“She can have any opinion … but I think the professional sphere is where one has to be objective, especially as caregivers,” added the student, who spoke on condition of anonymity due to safety concerns about backlash on the runway. .

Before During the ceremony, the students created a poll to gauge whether they should take action. When about 91 percent of respondents said they were against or strongly against speaking to Collier, organizers said they petitioned to have her removed if the keynote speaker. They also suggested meeting with Collier at a later date — just not at a ceremony considered a rite of passage in their field.

University officials, however, stuck to their decision. Collier “never intended to raise a divisive topic” at the ceremony, the statement said.

“The University of Michigan will not withdraw a speaker’s invitation based on their personal beliefs,” it added.

As students prepared for the white coat ritual, some were planning their protest. They wore pins with abortion rights slogans to the ceremony, recited an added line about patients’ rights on their declaration of ideals, and eventually walked out.

“You could tell there was an overwhelming sense of pride in the air. They didn’t know each other before, but there was a kind of great relief when everyone went out and they could stand together in solidarity,” said Brendan Scorpio, a Detroit social organizer who attended the ceremony and posted the clip of the strike. “It was a very meaningful, powerful moment.”

The debate surrounding Collier’s speech is preceded by decades of cultural clashes on college campuses, said Peter Cajka, who teaches in the department of American studies at the University of Notre Dame. The University of Michigan was known for the student activism it sparked in the 1960s.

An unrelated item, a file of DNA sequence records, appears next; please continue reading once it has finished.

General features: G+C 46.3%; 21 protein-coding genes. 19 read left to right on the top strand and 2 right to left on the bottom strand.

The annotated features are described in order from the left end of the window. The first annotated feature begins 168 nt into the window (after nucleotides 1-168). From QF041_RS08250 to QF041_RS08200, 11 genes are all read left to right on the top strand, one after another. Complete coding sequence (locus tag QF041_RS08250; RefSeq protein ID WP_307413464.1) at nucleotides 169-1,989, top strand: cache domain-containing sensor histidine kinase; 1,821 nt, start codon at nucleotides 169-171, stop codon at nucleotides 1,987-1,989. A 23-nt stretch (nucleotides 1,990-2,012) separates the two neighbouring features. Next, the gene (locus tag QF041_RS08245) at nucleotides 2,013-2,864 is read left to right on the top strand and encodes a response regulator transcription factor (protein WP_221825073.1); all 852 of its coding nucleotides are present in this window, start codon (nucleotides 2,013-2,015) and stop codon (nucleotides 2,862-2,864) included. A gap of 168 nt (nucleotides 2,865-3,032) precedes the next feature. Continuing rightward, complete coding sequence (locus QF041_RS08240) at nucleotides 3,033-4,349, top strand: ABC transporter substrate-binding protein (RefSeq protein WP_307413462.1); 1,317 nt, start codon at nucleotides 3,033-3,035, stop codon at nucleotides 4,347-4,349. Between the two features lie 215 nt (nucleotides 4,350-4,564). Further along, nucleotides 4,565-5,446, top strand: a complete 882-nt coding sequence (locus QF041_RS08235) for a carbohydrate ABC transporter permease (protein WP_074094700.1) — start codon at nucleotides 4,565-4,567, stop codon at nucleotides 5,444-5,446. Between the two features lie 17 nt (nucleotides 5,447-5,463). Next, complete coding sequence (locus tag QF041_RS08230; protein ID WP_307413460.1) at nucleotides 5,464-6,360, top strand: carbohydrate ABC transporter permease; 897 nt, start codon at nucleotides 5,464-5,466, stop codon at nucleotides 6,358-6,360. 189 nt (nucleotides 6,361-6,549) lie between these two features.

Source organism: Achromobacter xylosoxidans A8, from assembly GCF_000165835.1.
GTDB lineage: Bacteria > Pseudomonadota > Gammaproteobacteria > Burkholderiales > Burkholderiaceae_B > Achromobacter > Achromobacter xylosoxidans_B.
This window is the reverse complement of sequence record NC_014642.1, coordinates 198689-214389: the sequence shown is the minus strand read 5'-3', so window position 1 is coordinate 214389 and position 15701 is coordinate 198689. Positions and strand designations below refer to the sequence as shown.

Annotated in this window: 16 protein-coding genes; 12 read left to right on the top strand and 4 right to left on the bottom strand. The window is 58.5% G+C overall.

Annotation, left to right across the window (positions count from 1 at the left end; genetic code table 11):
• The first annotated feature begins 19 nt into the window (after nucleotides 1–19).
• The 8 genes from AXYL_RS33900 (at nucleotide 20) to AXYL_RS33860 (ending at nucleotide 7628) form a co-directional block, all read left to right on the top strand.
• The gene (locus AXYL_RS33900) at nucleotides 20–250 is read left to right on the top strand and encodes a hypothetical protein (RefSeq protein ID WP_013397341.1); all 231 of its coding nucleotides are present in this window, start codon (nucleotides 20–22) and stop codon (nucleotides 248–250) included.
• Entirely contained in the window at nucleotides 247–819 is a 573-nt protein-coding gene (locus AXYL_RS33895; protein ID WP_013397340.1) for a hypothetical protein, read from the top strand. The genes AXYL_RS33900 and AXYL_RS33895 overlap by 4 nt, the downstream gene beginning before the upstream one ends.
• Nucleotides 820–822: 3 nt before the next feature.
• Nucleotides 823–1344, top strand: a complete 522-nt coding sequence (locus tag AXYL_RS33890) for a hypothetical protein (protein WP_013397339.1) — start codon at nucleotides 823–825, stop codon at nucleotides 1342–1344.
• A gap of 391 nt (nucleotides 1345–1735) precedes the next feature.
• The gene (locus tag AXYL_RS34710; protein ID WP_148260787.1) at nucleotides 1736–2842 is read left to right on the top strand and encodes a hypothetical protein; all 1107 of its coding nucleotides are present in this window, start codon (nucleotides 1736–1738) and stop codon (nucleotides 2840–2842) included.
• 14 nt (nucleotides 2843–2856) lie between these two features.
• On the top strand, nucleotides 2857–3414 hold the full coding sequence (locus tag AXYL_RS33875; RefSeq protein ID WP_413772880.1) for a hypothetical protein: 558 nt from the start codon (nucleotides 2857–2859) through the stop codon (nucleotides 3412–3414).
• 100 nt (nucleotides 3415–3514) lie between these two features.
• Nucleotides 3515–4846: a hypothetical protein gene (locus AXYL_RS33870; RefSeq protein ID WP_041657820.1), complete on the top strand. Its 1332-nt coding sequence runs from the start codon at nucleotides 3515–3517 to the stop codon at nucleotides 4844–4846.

“These culture-war-like debates in universities broke out in the 1960s when the university became a more political space,” Cajka said.

More recently, Boston University students left an April lecture with a conservative political commentator, the school newspaper reported. In 2017, graduating seniors at Notre Dame were leaving their opening ceremony when Vice President Mike Pence gave a speech.

Top GOP Governor Candidate: Mich. abortion ban should cover rape, incest

But Cajka sees a reversal in the clashes that take place on campuses today. Politics is bleeding in areas that have historically been apolitical, such as medicine, technology and science, he said. The catalyst of these protests often comes down to speakers who seem to embody “the politics that people struggle with when those politics are at stake”.

“Without the dobbs decision, does this speech even matter? No,” he said of Collier’s keynote. “Because this person who is pro-life, well, that’s normally just an opinion. But now it looks like it has or represents some political power.”

Michigan is one of the few Midwestern states that still protects access to abortion, although the procedure is subject to restrictions.

The flagship university and medical center “remains committed to providing high-quality, safe reproductive care for patients,” according to the University of Michigan.